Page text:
Leave a comment:


  • brokencookie
    replied
    Re: Concrete by the wheelbarrow, mixer, trailer or pump

    Originally posted by sarah h View Post
    The solution for us was something called the Odjob Mixer, a rigid and tough plastic container in which you add the water, the bag of concrete (30 kg / 66 lbs), put the lid on, then roll on the ground for 30 seconds.
    I have had one of these for years and it works great for small jobs. Last year I had 10 yrds of sand and 5 yds of gravel delivered and used about 80 bags of portland cement in the front yard. For about the same price ( $50 US) I found an electric cement mixer on Craigslist that mixes about 3 bags worth at a time. The seller even threw in a second motor for it. Given the choice of the Oddjob or an electric....the electric wins hands down for any job over 10 sq ft.

    Leave a comment:


  • Xabia Jim
    replied
    Re: Concrete by the wheelbarrow, mixer, trailer or pump

    George, I'm guessing that the truck comes by and fills the tubs, then leaves!

    They then transfer the tub to the hopper and lift for a pour somewhere.

    ....they definately do a lot of things differently here....

    Leave a comment:


  • gjbingham
    replied
    Re: Concrete by the wheelbarrow, mixer, trailer or pump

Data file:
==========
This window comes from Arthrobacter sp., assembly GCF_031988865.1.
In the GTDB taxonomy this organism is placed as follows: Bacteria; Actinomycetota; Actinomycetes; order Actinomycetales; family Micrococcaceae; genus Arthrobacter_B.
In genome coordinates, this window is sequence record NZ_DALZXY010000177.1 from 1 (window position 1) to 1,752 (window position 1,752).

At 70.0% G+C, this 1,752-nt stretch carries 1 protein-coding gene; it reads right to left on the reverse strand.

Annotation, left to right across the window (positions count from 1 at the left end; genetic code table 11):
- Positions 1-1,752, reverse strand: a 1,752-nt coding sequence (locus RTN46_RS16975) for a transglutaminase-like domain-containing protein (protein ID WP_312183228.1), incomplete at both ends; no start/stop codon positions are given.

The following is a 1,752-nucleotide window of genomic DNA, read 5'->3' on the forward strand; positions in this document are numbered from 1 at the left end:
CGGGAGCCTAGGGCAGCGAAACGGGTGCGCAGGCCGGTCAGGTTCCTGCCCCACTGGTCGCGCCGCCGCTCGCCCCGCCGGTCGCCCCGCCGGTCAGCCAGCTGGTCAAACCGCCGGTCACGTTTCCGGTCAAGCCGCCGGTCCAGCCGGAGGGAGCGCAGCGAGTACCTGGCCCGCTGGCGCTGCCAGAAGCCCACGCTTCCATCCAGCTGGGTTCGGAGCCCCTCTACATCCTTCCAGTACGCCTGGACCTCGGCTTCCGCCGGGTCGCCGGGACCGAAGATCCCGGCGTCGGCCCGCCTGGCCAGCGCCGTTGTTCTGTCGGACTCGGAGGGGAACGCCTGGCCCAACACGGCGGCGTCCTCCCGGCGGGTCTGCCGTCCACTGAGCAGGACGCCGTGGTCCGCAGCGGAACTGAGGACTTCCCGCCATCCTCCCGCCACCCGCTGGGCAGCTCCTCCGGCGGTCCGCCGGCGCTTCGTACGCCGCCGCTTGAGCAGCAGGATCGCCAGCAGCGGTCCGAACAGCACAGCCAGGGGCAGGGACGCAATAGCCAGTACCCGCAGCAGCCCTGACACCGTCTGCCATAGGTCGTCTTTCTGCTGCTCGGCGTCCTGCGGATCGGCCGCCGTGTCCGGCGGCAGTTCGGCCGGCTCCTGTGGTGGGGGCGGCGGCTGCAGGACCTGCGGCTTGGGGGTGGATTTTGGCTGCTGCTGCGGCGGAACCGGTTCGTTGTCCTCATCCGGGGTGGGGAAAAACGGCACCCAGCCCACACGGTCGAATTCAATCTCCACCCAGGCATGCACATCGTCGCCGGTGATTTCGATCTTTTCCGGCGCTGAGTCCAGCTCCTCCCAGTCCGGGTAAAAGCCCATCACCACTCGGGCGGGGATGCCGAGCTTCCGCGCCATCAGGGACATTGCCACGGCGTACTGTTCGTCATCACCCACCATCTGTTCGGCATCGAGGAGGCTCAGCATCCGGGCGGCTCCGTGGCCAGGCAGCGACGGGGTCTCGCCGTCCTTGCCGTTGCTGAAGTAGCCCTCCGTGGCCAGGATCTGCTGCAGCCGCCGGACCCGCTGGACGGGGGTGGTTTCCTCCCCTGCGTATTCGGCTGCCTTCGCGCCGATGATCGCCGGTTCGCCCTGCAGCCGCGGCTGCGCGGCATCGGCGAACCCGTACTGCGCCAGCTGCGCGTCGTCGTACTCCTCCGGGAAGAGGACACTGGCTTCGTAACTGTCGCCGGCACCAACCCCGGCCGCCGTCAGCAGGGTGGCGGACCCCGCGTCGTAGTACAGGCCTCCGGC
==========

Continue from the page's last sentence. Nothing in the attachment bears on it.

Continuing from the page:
XJ - what the heck is that? They deliver the concrete in tubs and you and a friend carry to the site and dump it in? They look heavy!

    Leave a comment:


  • Xabia Jim
    replied
    spanish concrete delivery

    I got a kick out of this concrete delivery method!

    Leave a comment:


  • sarah h
    replied
    Re: Concrete by the wheelbarrow, mixer, trailer or pump

    We mixed the concrete for the foundation in a rental mixer from Home Depot for $40. When the time came to pour the hearth we realized it would be hard to use the same mixer and transfer the concrete up to that level.

    The solution for us was something called the Odjob Mixer, a rigid and tough plastic container in which you add the water, the bag of concrete (30 kg / 66 lbs), put the lid on, then roll on the ground for 30 seconds. It mixed each batch perfectly in 30 second, as promised! My husband lifted and poured it himself the first few times, then we switched to a two-person lift & pour that worked much better (more control tipping & pouring). While we got a fair workout, it really wasn't too bad and was relatively quick. That mixer also cost $40 but now we're set if we ever need to mix concrete again and it's very compact to store.

    The mixer is available from Lee Valley Tools (they're a top-notch company with really good tools and other great products, have an on-line catalogue and ship in Canada & the U.S., maybe elsewhere too) if anyone is interested in getting one. Definitely better than a wheelbarrow and shovel!

    Sarah

    Leave a comment:


  • Pannabecker